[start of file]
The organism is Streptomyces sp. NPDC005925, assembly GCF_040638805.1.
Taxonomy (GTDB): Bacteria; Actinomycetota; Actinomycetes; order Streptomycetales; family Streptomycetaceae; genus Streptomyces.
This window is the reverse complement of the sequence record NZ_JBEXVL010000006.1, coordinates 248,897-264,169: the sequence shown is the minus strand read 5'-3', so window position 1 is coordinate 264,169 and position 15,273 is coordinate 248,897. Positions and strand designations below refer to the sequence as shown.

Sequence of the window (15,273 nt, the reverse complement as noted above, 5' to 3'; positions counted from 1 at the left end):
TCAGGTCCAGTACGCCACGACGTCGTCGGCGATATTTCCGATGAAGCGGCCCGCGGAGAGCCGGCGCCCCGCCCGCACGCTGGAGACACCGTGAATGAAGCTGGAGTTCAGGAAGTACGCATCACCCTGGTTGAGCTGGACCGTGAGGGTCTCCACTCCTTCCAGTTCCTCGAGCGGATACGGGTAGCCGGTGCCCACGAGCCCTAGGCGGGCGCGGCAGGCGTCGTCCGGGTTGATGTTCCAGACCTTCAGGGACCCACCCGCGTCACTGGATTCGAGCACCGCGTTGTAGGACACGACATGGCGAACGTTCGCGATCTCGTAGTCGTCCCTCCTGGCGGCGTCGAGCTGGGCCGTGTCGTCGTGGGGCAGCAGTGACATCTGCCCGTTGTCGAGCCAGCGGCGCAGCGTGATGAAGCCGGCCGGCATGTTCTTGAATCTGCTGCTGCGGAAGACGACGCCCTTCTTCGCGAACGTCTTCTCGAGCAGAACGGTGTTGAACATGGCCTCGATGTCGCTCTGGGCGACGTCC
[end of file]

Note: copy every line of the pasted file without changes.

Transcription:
The organism is Streptomyces sp. NPDC005925, assembly GCF_040638805.1.
Taxonomy (GTDB): Bacteria; Actinomycetota; Actinomycetes; order Streptomycetales; family Streptomycetaceae; genus Streptomyces.
This window is the reverse complement of the sequence record NZ_JBEXVL010000006.1, coordinates 248,897-264,169: the sequence shown is the minus strand read 5'-3', so window position 1 is coordinate 264,169 and position 15,273 is coordinate 248,897. Positions and strand designations below refer to the sequence as shown.

Sequence of the window (15,273 nt, the reverse complement as noted above, 5' to 3'; positions counted from 1 at the left end):
TCAGGTCCAGTACGCCACGACGTCGTCGGCGATATTTCCGATGAAGCGGCCCGCGGAGAGCCGGCGCCCCGCCCGCACGCTGGAGACACCGTGAATGAAGCTGGAGTTCAGGAAGTACGCATCACCCTGGTTGAGCTGGACCGTGAGGGTCTCCACTCCTTCCAGTTCCTCGAGCGGATACGGGTAGCCGGTGCCCACGAGCCCTAGGCGGGCGCGGCAGGCGTCGTCCGGGTTGATGTTCCAGACCTTCAGGGACCCACCCGCGTCACTGGATTCGAGCACCGCGTTGTAGGACACGACATGGCGAACGTTCGCGATCTCGTAGTCGTCCCTCCTGGCGGCGTCGAGCTGGGCCGTGTCGTCGTGGGGCAGCAGTGACATCTGCCCGTTGTCGAGCCAGCGGCGCAGCGTGATGAAGCCGGCCGGCATGTTCTTGAATCTGCTGCTGCGGAAGACGACGCCCTTCTTCGCGAACGTCTTCTCGAGCAGAACGGTGTTGAACATGGCCTCGATGTCGCTCTGGGCGACGTCC